An enterostomy is an operation in which the surgeon makes a passage into the patient's small intestine through the abdomen with an opening to allow for drainage or to insert a tube for feeding. The opening is called a stoma, from the Greek word for mouth. Enterostomies may be either temporary or permanent. They are classified according to the part of the intestine that is used to create the stoma. If the ileum, which is the lowest of the three sections of the small intestine, is used to make the stoma, the operation is called an ileostomy. If the jejunum, which is the middle section of the small intestine, is used, the operation is called a jejunostomy. Some people use the word ostomy as a word that covers all types of enterostomies.
Enterostomies are performed in order to create a new opening for the passage of fecal matter when normal intestinal functioning is interrupted or when diseases of the intestines cannot be treated by medications or less radical surgery. Some situations that may require enterostomies include:
- Healing of inflamed bowel segments. Enterostomies performed for this reason are usually temporary.
- Emergency treatment of gunshot or other penetrating wounds of the abdomen. An enterostomy is needed to prevent the contents of the intestine from causing a serious inflammation of the inside of the abdominal cavity (peritonitis). These enterostomies are also often temporary.
- Placement of a tube for enteral feeding. Enteral feeding is a method for conveying nutritional solutions directly into the stomach or jejunum through a tube. Tube enterostomies may be long-term but are not permanent.
- Removal of diseased sections of the intestines. Ileostomies performed for this reason are permanent. The most common disorders requiring permanent ileostomy are Crohn's disease, familial polyposis, and ulcerative colitis. Familial polyposis and ulcerative colitis are serious health risks because they can develop into cancer.
- Treatment of advanced cancer or other causes of intestinal obstruction.
Enterostomies are usually performed only as emergency treatments for traumatic injuries in the abdomen or as final measures for serious disorders of the intestines. Most patients do not refuse to have the operation performed when the need for it is explained to them. A small minority, however, refuse enterostomies because of strong psychological reactions to personal disfigurement and the need to relearn bowel habits.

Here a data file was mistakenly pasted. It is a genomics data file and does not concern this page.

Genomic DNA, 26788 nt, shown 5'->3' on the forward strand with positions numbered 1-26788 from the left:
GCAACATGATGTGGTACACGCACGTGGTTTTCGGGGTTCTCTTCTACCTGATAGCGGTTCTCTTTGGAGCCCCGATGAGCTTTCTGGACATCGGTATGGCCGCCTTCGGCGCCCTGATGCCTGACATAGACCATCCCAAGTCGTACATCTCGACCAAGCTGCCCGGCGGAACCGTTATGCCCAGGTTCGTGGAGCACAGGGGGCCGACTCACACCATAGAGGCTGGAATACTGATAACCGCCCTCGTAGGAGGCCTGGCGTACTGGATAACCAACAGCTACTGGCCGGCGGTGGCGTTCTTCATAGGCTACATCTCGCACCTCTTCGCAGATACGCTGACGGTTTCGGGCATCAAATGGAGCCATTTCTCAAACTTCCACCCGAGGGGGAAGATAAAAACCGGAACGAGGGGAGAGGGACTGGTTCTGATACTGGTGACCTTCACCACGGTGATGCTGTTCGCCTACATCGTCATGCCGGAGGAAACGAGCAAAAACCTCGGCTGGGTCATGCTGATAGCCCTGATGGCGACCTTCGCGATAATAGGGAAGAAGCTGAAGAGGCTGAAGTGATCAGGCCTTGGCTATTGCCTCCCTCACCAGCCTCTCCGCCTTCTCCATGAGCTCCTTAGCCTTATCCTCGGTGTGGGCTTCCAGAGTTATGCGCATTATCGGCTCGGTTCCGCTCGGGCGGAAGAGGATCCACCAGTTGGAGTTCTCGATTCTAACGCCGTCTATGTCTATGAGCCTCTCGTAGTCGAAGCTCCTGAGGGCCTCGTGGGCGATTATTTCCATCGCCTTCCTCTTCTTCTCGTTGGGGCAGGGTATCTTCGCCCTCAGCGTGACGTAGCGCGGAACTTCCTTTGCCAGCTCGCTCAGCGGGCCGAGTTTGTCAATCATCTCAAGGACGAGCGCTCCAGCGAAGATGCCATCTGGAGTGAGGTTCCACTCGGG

Ileostomies represent about 25% of enterostomies. They are performed after the surgeon removes a diseased colon and sometimes the rectum as well. The most common ileostomy is called a Brooke ileostomy after the English surgeon who developed it. In a Brooke ileostomy, the surgeon makes the stoma in the lower right section of the abdomen. The ileum is pulled through an opening (incision) in the muscle layer. The surgeon then turns the cut end of the intestine inside out and sews it to the edges of the hole. He or she then positions an appliance for collecting the fecal material. The appliance consists of a plastic bag that fits over the stoma and lies flat against the abdomen. The patient is taught to drain the bag from time to time during the day. Ileostomies need to be emptied frequently because the digested food contains large amounts of water. Shortly after the operation, the ileostomy produces 1–2 qt (0.9–1.91) of fluid per day; after a month or two of adjustment, the volume decreases to 1–2 pt (0.5–0.9) per day.
KOCK POUCH (CONTINENT ILEOSTOMY). The Kock pouch is a variation of the basic ileostomy and is named for its Swedish inventor. In the Kock technique, the surgeon forms a pouch inside the abdominal cavity behind the stoma that collects the fecal material. The stoma is shaped into a valve to prevent fluid from leaking onto the patient's abdomen. The patient then empties the pouch several times daily by inserting a tube (catheter) through the valve. The Kock technique is sometimes called a continent ileostomy because the fluid is contained inside the abdomen. It is successful in 70–90% of patients who have it done.
A jejunostomy is similar to an ileostomy except that the stoma is placed in the second section of the small intestine rather than the third. Jejunostomies are performed less frequently than ileostomies. They are almost always temporary procedures.